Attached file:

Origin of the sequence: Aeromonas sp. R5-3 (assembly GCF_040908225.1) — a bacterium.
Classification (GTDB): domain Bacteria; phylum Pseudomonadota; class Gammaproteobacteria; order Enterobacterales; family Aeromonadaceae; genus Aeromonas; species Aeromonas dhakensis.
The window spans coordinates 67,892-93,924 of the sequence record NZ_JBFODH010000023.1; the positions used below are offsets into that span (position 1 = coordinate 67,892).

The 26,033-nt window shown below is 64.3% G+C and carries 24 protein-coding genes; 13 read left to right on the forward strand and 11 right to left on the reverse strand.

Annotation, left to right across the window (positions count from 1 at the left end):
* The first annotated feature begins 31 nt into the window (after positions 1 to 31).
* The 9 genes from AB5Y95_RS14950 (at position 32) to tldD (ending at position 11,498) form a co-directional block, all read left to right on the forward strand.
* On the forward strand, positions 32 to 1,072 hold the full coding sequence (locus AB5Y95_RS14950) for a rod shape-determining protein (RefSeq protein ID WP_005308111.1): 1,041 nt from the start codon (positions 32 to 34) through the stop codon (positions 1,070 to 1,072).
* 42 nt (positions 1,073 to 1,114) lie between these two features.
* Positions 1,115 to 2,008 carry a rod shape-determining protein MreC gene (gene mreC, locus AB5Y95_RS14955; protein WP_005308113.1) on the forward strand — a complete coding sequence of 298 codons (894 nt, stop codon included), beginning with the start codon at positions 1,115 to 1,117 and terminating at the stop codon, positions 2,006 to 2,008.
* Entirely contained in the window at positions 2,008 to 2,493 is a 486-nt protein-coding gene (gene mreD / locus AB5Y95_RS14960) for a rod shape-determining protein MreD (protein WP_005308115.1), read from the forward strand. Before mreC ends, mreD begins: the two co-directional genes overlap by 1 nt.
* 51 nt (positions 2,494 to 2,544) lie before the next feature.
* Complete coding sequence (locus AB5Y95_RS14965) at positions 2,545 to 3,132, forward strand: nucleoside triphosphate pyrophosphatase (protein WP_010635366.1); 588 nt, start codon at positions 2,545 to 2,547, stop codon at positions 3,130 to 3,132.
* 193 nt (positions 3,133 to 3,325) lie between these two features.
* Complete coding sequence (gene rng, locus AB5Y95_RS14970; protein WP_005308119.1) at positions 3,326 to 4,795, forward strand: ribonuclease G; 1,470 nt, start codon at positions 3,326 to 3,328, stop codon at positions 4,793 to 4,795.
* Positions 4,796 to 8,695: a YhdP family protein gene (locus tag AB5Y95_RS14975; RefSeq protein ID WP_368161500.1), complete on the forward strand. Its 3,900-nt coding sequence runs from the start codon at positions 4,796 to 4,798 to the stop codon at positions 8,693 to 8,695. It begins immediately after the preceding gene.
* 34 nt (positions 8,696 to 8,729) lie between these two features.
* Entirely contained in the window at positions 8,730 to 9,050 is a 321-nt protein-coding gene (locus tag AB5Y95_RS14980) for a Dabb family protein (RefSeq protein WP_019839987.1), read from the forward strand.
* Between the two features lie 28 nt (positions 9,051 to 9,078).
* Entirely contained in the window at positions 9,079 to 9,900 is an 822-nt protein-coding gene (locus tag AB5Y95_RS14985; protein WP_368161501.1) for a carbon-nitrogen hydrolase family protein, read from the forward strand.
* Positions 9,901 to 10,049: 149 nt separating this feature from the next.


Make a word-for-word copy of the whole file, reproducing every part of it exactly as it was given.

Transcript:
Origin of the sequence: Aeromonas sp. R5-3 (assembly GCF_040908225.1) — a bacterium.
Classification (GTDB): domain Bacteria; phylum Pseudomonadota; class Gammaproteobacteria; order Enterobacterales; family Aeromonadaceae; genus Aeromonas; species Aeromonas dhakensis.
The window spans coordinates 67,892-93,924 of the sequence record NZ_JBFODH010000023.1; the positions used below are offsets into that span (position 1 = coordinate 67,892).

The 26,033-nt window shown below is 64.3% G+C and carries 24 protein-coding genes; 13 read left to right on the forward strand and 11 right to left on the reverse strand.

Annotation, left to right across the window (positions count from 1 at the left end):
* The first annotated feature begins 31 nt into the window (after positions 1 to 31).
* The 9 genes from AB5Y95_RS14950 (at position 32) to tldD (ending at position 11,498) form a co-directional block, all read left to right on the forward strand.
* On the forward strand, positions 32 to 1,072 hold the full coding sequence (locus AB5Y95_RS14950) for a rod shape-determining protein (RefSeq protein ID WP_005308111.1): 1,041 nt from the start codon (positions 32 to 34) through the stop codon (positions 1,070 to 1,072).
* 42 nt (positions 1,073 to 1,114) lie between these two features.
* Positions 1,115 to 2,008 carry a rod shape-determining protein MreC gene (gene mreC, locus AB5Y95_RS14955; protein WP_005308113.1) on the forward strand — a complete coding sequence of 298 codons (894 nt, stop codon included), beginning with the start codon at positions 1,115 to 1,117 and terminating at the stop codon, positions 2,006 to 2,008.
* Entirely contained in the window at positions 2,008 to 2,493 is a 486-nt protein-coding gene (gene mreD / locus AB5Y95_RS14960) for a rod shape-determining protein MreD (protein WP_005308115.1), read from the forward strand. Before mreC ends, mreD begins: the two co-directional genes overlap by 1 nt.
* 51 nt (positions 2,494 to 2,544) lie before the next feature.
* Complete coding sequence (locus AB5Y95_RS14965) at positions 2,545 to 3,132, forward strand: nucleoside triphosphate pyrophosphatase (protein WP_010635366.1); 588 nt, start codon at positions 2,545 to 2,547, stop codon at positions 3,130 to 3,132.
* 193 nt (positions 3,133 to 3,325) lie between these two features.
* Complete coding sequence (gene rng, locus AB5Y95_RS14970; protein WP_005308119.1) at positions 3,326 to 4,795, forward strand: ribonuclease G; 1,470 nt, start codon at positions 3,326 to 3,328, stop codon at positions 4,793 to 4,795.
* Positions 4,796 to 8,695: a YhdP family protein gene (locus tag AB5Y95_RS14975; RefSeq protein ID WP_368161500.1), complete on the forward strand. Its 3,900-nt coding sequence runs from the start codon at positions 4,796 to 4,798 to the stop codon at positions 8,693 to 8,695. It begins immediately after the preceding gene.
* 34 nt (positions 8,696 to 8,729) lie between these two features.
* Entirely contained in the window at positions 8,730 to 9,050 is a 321-nt protein-coding gene (locus tag AB5Y95_RS14980) for a Dabb family protein (RefSeq protein WP_019839987.1), read from the forward strand.
* Between the two features lie 28 nt (positions 9,051 to 9,078).
* Entirely contained in the window at positions 9,079 to 9,900 is an 822-nt protein-coding gene (locus tag AB5Y95_RS14985; protein WP_368161501.1) for a carbon-nitrogen hydrolase family protein, read from the forward strand.
* Positions 9,901 to 10,049: 149 nt separating this feature from the next.